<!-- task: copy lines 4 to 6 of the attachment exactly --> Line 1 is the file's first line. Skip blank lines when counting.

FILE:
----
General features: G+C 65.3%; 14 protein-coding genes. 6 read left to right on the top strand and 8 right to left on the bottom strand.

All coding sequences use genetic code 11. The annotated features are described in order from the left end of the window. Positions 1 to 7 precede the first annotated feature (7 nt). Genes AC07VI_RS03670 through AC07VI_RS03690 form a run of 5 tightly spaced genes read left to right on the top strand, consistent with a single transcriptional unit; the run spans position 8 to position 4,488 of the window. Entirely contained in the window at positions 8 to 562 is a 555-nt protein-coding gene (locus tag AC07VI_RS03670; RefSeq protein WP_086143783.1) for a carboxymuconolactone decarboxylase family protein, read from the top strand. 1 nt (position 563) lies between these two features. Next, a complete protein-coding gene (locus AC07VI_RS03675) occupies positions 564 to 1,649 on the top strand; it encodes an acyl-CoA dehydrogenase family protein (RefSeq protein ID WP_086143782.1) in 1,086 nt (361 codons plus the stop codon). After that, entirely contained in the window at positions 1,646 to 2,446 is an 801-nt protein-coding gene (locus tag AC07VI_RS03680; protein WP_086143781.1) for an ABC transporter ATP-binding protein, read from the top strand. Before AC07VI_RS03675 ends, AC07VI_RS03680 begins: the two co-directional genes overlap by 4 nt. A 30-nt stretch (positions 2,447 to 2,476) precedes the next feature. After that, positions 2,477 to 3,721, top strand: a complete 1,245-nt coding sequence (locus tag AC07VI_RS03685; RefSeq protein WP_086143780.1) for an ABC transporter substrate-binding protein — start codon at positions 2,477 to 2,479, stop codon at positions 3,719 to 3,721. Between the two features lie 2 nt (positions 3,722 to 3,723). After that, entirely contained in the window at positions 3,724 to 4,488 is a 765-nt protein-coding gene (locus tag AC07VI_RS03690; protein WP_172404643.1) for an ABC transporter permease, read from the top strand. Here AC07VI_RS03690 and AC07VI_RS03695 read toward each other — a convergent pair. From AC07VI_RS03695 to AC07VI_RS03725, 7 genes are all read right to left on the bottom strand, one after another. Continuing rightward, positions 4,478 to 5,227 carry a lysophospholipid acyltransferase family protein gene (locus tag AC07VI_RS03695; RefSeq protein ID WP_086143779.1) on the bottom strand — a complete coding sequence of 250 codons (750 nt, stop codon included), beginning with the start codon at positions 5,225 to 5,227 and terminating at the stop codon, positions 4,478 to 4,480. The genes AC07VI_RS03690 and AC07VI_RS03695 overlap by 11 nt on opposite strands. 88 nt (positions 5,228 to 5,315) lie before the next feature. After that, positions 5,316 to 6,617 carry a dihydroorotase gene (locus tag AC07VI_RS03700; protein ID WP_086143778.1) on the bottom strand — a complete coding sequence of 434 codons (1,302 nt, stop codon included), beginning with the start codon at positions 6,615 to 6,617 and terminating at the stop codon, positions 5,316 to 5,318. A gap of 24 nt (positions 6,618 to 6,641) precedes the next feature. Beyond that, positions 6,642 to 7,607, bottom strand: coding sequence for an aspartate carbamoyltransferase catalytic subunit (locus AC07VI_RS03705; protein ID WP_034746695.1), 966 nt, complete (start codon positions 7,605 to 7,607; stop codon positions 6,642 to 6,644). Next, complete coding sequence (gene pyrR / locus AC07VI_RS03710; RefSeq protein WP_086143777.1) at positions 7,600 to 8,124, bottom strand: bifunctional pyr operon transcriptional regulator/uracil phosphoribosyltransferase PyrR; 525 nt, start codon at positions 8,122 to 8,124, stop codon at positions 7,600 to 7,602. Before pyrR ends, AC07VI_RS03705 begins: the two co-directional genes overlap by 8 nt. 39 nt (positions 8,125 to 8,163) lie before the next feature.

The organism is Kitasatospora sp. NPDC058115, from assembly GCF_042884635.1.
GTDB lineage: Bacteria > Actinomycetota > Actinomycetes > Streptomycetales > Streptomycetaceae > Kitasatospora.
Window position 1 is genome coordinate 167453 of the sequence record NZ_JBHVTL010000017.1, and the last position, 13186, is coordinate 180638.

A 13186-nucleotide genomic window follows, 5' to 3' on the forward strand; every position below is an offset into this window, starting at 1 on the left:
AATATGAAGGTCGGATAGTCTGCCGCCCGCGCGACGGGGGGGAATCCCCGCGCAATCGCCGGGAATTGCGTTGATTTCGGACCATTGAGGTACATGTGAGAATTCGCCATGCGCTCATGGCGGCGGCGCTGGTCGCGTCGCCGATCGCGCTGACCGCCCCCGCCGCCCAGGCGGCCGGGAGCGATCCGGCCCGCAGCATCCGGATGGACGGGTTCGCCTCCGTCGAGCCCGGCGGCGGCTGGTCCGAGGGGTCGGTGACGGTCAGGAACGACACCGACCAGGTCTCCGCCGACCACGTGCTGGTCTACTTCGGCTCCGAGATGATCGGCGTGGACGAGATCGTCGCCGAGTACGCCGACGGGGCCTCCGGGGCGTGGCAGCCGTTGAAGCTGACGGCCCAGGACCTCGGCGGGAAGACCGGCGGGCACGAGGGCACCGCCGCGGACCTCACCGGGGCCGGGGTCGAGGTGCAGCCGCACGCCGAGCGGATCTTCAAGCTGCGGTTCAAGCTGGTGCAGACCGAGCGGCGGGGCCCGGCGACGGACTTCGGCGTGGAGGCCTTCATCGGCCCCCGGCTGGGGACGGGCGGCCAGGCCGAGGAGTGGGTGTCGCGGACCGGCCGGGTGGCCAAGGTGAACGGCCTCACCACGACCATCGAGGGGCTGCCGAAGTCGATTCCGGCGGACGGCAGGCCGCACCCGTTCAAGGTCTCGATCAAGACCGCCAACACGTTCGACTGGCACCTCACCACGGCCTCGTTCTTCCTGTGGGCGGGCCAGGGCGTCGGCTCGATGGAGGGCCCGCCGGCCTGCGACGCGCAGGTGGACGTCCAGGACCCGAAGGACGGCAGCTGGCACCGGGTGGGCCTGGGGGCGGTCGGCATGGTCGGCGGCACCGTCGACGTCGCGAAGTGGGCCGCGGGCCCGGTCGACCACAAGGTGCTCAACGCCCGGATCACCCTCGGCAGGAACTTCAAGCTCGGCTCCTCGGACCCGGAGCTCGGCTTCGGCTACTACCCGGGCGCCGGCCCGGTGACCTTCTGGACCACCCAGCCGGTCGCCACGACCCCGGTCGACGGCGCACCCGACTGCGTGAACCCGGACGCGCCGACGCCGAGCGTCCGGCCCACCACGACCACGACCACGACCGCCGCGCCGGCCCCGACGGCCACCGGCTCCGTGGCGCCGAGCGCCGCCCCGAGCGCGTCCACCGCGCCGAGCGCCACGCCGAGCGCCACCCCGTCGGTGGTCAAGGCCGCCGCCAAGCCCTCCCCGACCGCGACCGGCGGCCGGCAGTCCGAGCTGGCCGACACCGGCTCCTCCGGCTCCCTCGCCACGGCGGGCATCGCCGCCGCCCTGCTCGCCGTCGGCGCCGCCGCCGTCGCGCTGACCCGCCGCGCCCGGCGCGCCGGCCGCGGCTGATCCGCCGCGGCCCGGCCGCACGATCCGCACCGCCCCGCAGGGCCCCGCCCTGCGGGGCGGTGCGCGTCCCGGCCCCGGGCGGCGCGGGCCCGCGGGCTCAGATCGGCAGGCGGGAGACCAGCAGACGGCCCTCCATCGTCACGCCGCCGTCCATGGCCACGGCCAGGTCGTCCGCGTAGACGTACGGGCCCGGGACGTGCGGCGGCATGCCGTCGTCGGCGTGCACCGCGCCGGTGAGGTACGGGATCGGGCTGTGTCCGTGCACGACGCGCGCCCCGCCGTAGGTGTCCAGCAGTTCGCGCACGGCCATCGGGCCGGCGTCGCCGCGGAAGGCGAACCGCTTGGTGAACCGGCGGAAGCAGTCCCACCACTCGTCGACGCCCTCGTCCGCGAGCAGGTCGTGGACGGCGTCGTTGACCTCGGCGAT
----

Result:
GTDB lineage: Bacteria > Actinomycetota > Actinomycetes > Streptomycetales > Streptomycetaceae > Kitasatospora.
Window position 1 is genome coordinate 167453 of the sequence record NZ_JBHVTL010000017.1, and the last position, 13186, is coordinate 180638.

A 13186-nucleotide genomic window follows, 5' to 3' on the forward strand; every position below is an offset into this window, starting at 1 on the left: